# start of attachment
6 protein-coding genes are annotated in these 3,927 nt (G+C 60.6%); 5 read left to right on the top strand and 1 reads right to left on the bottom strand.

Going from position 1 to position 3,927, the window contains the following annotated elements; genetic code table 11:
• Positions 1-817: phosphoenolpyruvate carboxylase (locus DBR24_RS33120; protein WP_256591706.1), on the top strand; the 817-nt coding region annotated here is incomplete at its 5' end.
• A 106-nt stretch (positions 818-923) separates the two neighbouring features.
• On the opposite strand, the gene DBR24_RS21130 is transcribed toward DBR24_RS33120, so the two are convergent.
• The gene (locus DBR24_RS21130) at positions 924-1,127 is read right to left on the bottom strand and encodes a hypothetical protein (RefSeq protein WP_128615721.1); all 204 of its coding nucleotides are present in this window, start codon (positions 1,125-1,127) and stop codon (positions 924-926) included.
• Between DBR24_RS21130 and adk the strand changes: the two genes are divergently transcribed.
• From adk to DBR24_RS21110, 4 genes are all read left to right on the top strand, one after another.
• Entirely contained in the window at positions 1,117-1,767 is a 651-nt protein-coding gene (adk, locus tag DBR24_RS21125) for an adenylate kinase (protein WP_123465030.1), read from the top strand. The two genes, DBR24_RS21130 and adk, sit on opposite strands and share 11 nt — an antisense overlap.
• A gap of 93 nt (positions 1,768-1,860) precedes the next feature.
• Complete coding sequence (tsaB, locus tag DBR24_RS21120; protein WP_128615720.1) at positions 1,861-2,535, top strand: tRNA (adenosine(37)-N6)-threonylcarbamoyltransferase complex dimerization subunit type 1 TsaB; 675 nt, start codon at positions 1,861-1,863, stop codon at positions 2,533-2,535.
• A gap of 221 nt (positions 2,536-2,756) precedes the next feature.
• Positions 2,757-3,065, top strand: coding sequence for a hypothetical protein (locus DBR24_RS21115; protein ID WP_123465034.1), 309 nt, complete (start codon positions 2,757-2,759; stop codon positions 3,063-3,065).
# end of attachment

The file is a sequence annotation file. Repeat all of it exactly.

6 protein-coding genes are annotated in these 3,927 nt (G+C 60.6%); 5 read left to right on the top strand and 1 reads right to left on the bottom strand.

Going from position 1 to position 3,927, the window contains the following annotated elements; genetic code table 11:
• Positions 1-817: phosphoenolpyruvate carboxylase (locus DBR24_RS33120; protein WP_256591706.1), on the top strand; the 817-nt coding region annotated here is incomplete at its 5' end.
• A 106-nt stretch (positions 818-923) separates the two neighbouring features.
• On the opposite strand, the gene DBR24_RS21130 is transcribed toward DBR24_RS33120, so the two are convergent.
• The gene (locus DBR24_RS21130) at positions 924-1,127 is read right to left on the bottom strand and encodes a hypothetical protein (RefSeq protein WP_128615721.1); all 204 of its coding nucleotides are present in this window, start codon (positions 1,125-1,127) and stop codon (positions 924-926) included.
• Between DBR24_RS21130 and adk the strand changes: the two genes are divergently transcribed.
• From adk to DBR24_RS21110, 4 genes are all read left to right on the top strand, one after another.
• Entirely contained in the window at positions 1,117-1,767 is a 651-nt protein-coding gene (adk, locus tag DBR24_RS21125) for an adenylate kinase (protein WP_123465030.1), read from the top strand. The two genes, DBR24_RS21130 and adk, sit on opposite strands and share 11 nt — an antisense overlap.
• A gap of 93 nt (positions 1,768-1,860) precedes the next feature.
• Complete coding sequence (tsaB, locus tag DBR24_RS21120; protein WP_128615720.1) at positions 1,861-2,535, top strand: tRNA (adenosine(37)-N6)-threonylcarbamoyltransferase complex dimerization subunit type 1 TsaB; 675 nt, start codon at positions 1,861-1,863, stop codon at positions 2,533-2,535.
• A gap of 221 nt (positions 2,536-2,756) precedes the next feature.
• Positions 2,757-3,065, top strand: coding sequence for a hypothetical protein (locus DBR24_RS21115; protein ID WP_123465034.1), 309 nt, complete (start codon positions 2,757-2,759; stop codon positions 3,063-3,065).